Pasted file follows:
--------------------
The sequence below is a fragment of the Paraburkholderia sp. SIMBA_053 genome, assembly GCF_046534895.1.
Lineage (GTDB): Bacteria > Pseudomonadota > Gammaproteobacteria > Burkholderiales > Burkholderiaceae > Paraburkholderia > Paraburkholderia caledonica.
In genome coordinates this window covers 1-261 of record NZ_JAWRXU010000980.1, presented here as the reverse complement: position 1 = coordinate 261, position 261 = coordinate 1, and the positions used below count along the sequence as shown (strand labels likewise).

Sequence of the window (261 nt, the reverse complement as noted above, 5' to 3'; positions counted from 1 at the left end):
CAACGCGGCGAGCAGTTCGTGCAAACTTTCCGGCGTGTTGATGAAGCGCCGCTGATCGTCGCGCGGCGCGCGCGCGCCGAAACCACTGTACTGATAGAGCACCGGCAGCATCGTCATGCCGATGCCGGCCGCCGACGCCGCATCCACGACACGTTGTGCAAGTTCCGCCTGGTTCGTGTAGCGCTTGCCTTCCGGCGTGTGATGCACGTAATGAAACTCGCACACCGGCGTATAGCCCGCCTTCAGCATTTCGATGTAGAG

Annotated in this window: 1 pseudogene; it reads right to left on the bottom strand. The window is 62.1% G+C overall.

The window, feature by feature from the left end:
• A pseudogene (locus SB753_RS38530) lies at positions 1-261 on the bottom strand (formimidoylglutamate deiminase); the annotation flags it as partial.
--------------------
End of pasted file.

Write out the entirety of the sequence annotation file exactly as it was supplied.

The sequence below is a fragment of the Paraburkholderia sp. SIMBA_053 genome, assembly GCF_046534895.1.
Lineage (GTDB): Bacteria > Pseudomonadota > Gammaproteobacteria > Burkholderiales > Burkholderiaceae > Paraburkholderia > Paraburkholderia caledonica.
In genome coordinates this window covers 1-261 of record NZ_JAWRXU010000980.1, presented here as the reverse complement: position 1 = coordinate 261, position 261 = coordinate 1, and the positions used below count along the sequence as shown (strand labels likewise).

Sequence of the window (261 nt, the reverse complement as noted above, 5' to 3'; positions counted from 1 at the left end):
CAACGCGGCGAGCAGTTCGTGCAAACTTTCCGGCGTGTTGATGAAGCGCCGCTGATCGTCGCGCGGCGCGCGCGCGCCGAAACCACTGTACTGATAGAGCACCGGCAGCATCGTCATGCCGATGCCGGCCGCCGACGCCGCATCCACGACACGTTGTGCAAGTTCCGCCTGGTTCGTGTAGCGCTTGCCTTCCGGCGTGTGATGCACGTAATGAAACTCGCACACCGGCGTATAGCCCGCCTTCAGCATTTCGATGTAGAG

Annotated in this window: 1 pseudogene; it reads right to left on the bottom strand. The window is 62.1% G+C overall.

The window, feature by feature from the left end:
• A pseudogene (locus SB753_RS38530) lies at positions 1-261 on the bottom strand (formimidoylglutamate deiminase); the annotation flags it as partial.